Medical Moment: Preventing elderly falls
Every 20 minutes, an older adult dies from injuries sustained from a fall.
In fact, falls are the most common cause of traumatic brain injury and fracture for seniors.
The annual medical costs of treating people who fall is an estimated $30 billion. And that number is expected to rise as the population ages.
But there are things you can do to decrease your risk of falling.
“I laid in the yard for about two and a half hours before the next-door neighbor saw me laying there,” says Sarah Grant.
“I had fallen so often, and I was on a first name basis with the firefighters,” says Patricia Bersche.
Sarah and Patricia laugh about it now, but falls are frightening and common for older adults.
in fact, older adults without any risk factors have a 25 to 33 percent chance of falling. But if you have four or more risk factors, you have an 80 percent chance of falling.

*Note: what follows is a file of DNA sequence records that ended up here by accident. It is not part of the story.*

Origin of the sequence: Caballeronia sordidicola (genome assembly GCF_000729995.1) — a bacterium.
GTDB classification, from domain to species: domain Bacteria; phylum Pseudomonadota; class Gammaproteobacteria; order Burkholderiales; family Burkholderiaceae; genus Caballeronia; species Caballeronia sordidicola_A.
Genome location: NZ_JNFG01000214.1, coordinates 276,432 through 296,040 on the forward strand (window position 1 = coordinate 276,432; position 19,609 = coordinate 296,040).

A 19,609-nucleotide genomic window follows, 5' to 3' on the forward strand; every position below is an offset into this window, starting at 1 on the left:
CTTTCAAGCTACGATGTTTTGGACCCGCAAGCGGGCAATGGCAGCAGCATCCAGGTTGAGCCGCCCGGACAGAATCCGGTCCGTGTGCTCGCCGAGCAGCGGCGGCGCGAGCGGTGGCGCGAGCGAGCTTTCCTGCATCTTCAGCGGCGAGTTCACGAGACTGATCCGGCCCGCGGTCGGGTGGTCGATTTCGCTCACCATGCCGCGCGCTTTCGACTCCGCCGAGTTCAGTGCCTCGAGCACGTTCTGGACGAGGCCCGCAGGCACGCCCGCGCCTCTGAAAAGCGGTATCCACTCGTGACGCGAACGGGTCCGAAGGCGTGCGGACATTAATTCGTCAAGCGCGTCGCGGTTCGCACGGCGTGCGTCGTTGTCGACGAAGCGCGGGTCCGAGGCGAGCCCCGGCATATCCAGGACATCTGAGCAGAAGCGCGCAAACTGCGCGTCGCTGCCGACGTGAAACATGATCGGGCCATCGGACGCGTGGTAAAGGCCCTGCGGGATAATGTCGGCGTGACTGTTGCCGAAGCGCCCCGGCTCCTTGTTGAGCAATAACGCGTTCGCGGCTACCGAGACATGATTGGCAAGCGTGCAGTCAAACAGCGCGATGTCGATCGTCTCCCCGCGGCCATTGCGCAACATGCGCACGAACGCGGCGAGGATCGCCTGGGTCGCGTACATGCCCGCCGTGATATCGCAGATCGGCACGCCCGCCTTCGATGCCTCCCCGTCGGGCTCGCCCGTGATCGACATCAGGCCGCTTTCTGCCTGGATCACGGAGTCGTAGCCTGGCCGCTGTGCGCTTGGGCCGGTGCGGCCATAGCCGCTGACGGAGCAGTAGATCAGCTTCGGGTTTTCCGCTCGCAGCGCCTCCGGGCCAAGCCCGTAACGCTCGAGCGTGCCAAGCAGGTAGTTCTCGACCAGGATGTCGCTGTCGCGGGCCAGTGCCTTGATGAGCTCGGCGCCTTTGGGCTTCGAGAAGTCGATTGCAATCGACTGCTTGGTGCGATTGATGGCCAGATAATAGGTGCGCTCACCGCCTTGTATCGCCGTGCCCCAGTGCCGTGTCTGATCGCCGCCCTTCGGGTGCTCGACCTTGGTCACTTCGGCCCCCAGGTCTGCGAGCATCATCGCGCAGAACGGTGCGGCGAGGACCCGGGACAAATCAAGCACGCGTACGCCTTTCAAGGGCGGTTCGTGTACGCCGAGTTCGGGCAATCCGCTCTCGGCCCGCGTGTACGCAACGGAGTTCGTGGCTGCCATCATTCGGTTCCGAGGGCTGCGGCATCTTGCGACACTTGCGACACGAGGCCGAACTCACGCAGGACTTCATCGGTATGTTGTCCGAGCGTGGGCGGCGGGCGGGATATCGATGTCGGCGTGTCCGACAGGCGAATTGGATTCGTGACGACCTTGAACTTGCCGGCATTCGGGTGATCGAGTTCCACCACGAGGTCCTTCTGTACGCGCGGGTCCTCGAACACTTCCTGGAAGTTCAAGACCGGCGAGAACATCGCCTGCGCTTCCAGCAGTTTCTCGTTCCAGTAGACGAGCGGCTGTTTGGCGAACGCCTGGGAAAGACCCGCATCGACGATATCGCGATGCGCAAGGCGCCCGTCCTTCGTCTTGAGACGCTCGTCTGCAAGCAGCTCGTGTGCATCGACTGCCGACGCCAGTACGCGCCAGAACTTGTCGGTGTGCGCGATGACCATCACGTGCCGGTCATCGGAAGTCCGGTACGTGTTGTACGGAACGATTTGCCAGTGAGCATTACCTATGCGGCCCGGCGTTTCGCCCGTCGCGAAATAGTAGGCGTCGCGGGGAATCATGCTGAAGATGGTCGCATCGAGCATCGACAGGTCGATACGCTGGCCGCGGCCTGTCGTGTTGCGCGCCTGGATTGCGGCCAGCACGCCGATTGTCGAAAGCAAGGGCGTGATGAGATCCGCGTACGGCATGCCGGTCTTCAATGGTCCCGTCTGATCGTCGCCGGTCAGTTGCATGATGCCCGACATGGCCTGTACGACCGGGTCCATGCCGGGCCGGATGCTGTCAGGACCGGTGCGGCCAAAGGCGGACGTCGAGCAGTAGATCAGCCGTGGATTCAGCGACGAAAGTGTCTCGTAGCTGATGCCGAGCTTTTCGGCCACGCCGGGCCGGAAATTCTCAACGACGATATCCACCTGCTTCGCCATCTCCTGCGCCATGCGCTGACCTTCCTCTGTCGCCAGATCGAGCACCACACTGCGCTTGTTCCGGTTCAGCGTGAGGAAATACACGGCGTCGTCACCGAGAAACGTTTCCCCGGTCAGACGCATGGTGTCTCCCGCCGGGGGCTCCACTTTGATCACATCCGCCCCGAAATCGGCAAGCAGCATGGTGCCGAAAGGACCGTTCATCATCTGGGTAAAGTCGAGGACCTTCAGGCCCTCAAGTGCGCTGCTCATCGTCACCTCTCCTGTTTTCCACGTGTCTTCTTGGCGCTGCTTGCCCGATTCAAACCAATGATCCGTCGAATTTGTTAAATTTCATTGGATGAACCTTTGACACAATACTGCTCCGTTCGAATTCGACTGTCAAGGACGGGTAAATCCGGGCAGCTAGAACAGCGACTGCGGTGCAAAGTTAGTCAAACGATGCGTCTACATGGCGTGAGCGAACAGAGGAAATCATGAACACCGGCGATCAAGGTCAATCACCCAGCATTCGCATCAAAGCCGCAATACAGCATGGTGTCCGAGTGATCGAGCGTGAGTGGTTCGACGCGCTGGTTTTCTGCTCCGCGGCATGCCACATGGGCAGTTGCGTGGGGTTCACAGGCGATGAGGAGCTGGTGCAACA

Occupational Therapist Susan Stark spearheaded a study to see if in-home behavioral intervention changed the odds of falling.
“It can be things like adding a grab rail or changing the way you do something, like turning on a light before you walk down the stairs,” Stark says.
Occupational Therapist Emily Somerville visited Sarah three times. She witnessed firsthand what Sarah was doing that put her in harm’s way.
“So, we added this grab bar here for these two steps as she comes down or up the stairs, down here,” Somerville says.
Other simple, but effective solutions include adding a grab bar for getting in and out of the shower, and on and off the toilet. A tub bench can also help get in and out safely. Stark’s study saw a 40 percent reduction in falls.
“So, we didn’t only reduce falls, we actually reduced overall healthcare costs,” Stark says.
The study found they were saving over two dollars on medical care for every dollar spent in prevention.
While there is evidence to support the cost-benefit of home modification in the United Kingdom, Australia, and Germany, this study is the first to demonstrate the effectiveness of a community-based approach in the United States.
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